Episode Title: Pilot, Part. 2
Starring: Victor Garber, Brandon Routh, Arthur Darrell, Caity Lotz, Franz Drameh, Ciara Renée, Falk Henschel, Amy Pemberton,Dominic Purcell, Wentworth Miller
Director: Glen Winter
Network: CW

Curiouser, and curiouser. I find a lot of the decisions made by this series show runners puzzling to say the least. Like the decision to make this so far disappointing show an attempt at being as lighthearted as it appears to be attempting to be. It fails in most of its attempts at humor. We are not amused, simply disappointed, and confounded by the poor dialogue and writing.

It is next to impossible to not compare this show to other more successful ensemble genre productions, namely Guardians Of The Galaxy, and of course, The Avengers. Both of these examples depict the same themes of a team coming together, the inherent conflicts that arise, and the friction between the massive egos involved in the narrative. This episode begins on the same note with a testosterone driven competition over who will emerge as the alpha male in the group.

The contest for who gets to be leader of the group is mostly depicted as being between Ray Palmer/Atom and Leonard Snart/Captain Cold, while Rick Hunter, who i assumed would be taking the role of leader in the team takes a back seat in all this and only speaks up to mock the team when they screw up. This all results in the all-too-predictable effect of creating more problems for the group and and causing it to fail in its missions more than once in the episode.

When the team finally gets a bead on Vandal Savage in the past, their antics result in nearly getting them killed more than once, until Firestorm is portrayed saving the day by absorbing the energy of a small nuclear device after it detonates. This scene was visually entertaining along with some of the other purely visual aspects of the show. The visuals are not the problem with this series. Its the characters which  the show has failed to get me to care about.

For example Victor Garber is widely recognized as a great actor. I was a big fan of his as Jack Bristow, the cold hearted killer he portrayed in Alias, because he was so convincing in the role. Here he is portrayed as a bland, clueless, doddering nuisance of a man, his acting skills go virtually untapped in the role he occupies as Professor Martin Stein. It is puzzling why the show decided to make him so uninteresting.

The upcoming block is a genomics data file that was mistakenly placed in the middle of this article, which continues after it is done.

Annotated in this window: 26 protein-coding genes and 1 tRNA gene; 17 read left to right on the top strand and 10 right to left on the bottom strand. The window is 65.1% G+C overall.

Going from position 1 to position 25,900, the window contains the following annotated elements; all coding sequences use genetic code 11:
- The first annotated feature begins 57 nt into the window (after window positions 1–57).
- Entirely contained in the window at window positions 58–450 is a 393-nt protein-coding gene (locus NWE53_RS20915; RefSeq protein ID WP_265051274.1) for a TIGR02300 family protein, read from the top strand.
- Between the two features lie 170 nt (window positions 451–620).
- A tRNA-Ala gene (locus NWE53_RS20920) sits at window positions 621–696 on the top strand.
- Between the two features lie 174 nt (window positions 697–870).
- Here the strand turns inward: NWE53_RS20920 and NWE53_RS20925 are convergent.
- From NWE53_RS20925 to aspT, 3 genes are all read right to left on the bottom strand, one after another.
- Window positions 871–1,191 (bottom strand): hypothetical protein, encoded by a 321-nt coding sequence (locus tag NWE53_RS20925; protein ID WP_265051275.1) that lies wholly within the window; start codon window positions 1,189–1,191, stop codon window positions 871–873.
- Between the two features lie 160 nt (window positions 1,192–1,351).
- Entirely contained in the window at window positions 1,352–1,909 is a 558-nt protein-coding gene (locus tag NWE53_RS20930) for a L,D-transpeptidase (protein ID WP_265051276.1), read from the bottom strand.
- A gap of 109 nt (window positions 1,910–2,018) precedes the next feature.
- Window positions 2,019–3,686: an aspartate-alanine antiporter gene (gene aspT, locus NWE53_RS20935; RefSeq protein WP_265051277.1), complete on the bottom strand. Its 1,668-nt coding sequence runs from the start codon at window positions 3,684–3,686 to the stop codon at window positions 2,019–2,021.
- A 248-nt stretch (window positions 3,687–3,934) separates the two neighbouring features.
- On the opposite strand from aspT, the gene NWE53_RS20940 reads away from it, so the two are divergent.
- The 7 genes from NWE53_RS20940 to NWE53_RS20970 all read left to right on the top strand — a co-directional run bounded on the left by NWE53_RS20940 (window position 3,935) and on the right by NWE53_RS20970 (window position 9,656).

One thing i did agree with in this episode was the death of a team member that came as somewhat of a surprise. It happened soon after i was thinking, as I watched, it might have been mistake having him as part of the team in the first place. It seemed to only serve the purpose of revisiting the ancient link between him and another team member, over and over again, which was beginning to become tiresome. It may seem callous to say so, but I was kind of relieved when it happened.

The episode also brings up the issue of paradoxes inherent in time travel stories. When Atom loses part of his suit, it sets up the notion of the team actually causing Savage’s future as being a successful world conquerer by supplying him with 21st century tech in 1975. The visit to the period and a meeting with the younger Stein also provides another example of how the group’s presence in the past could interfere with the timeline in the future. This visit is also used to bring up the subject of mairjuana use and which team members might be inclined to indulge in it. This does provide an irrelevant, but mildly amusing tangent when White Canary is shown confiscating some joints of the substance as they leave.

The episode seemed to waste a lot of its time on stuff that didn’t matter to me without progressing the story in any interesting manner, the episode ends with them once again vowing to work together as a team to accomplish their mission of ending Savage’s world conquering campaign, this time in the name of their fallen  comrade. The only thing is the episode failed to get me to care. While i have not given up on it completely, (its much too early in the show for that) it has a long way to go to convince me its worth my time to follow or care what happens to this group of so called Legends in the future.


By Craig Suide

A genuine (OCD) enthusiast of Sci-FI and fantasy. Addicted to stories. a life-long fan of movies, TV, and pop culture in general. Purchased first comic book at age five, and never stopped. Began reading a lot early on, and discovered ancient mythology, and began reading science fiction around the same time. Made first attempts at writing genre fiction around age 12 Freelance writer for Sci-Fi Nerd (Facebook), retired professional gourmet chef. ex-musician, and illustrator

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